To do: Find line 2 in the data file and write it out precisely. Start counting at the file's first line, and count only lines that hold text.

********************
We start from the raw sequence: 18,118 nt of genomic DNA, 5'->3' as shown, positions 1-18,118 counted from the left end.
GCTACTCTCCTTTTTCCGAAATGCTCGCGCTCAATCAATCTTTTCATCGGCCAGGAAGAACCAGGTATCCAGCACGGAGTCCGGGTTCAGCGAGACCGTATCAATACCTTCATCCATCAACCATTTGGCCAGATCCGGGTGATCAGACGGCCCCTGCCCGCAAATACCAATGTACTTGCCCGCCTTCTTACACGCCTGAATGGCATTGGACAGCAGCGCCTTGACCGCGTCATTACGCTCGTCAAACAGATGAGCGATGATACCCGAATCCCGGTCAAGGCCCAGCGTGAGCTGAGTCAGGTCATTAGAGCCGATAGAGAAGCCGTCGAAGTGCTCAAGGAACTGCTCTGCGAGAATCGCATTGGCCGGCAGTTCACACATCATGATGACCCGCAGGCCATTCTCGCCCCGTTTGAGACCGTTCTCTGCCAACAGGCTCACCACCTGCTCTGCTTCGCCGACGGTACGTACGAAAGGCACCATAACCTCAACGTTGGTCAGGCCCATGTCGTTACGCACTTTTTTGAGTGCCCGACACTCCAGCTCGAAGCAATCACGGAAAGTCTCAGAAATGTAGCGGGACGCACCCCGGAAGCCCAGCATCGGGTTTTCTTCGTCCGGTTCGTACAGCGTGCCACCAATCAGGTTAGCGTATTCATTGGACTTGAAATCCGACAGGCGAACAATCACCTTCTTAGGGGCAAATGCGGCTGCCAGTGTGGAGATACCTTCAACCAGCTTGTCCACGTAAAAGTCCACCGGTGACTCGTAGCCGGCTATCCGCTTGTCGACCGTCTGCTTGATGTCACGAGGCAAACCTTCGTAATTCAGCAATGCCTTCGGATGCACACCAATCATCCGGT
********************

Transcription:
GCTACTCTCCTTTTTCCGAAATGCTCGCGCTCAATCAATCTTTTCATCGGCCAGGAAGAACCAGGTATCCAGCACGGAGTCCGGGTTCAGCGAGACCGTATCAATACCTTCATCCATCAACCATTTGGCCAGATCCGGGTGATCAGACGGCCCCTGCCCGCAAATACCAATGTACTTGCCCGCCTTCTTACACGCCTGAATGGCATTGGACAGCAGCGCCTTGACCGCGTCATTACGCTCGTCAAACAGATGAGCGATGATACCCGAATCCCGGTCAAGGCCCAGCGTGAGCTGAGTCAGGTCATTAGAGCCGATAGAGAAGCCGTCGAAGTGCTCAAGGAACTGCTCTGCGAGAATCGCATTGGCCGGCAGTTCACACATCATGATGACCCGCAGGCCATTCTCGCCCCGTTTGAGACCGTTCTCTGCCAACAGGCTCACCACCTGCTCTGCTTCGCCGACGGTACGTACGAAAGGCACCATAACCTCAACGTTGGTCAGGCCCATGTCGTTACGCACTTTTTTGAGTGCCCGACACTCCAGCTCGAAGCAATCACGGAAAGTCTCAGAAATGTAGCGGGACGCACCCCGGAAGCCCAGCATCGGGTTTTCTTCGTCCGGTTCGTACAGCGTGCCACCAATCAGGTTAGCGTATTCATTGGACTTGAAATCCGACAGGCGAACAATCACCTTCTTAGGGGCAAATGCGGCTGCCAGTGTGGAGATACCTTCAACCAGCTTGTCCACGTAAAAGTCCACCGGTGACTCGTAGCCGGCTATCCGCTTGTCGACCGTCTGCTTGATGTCACGAGGCAAACCTTCGTAATTCAGCAATGCCTTCGGATGCACACCAATCATCCGGT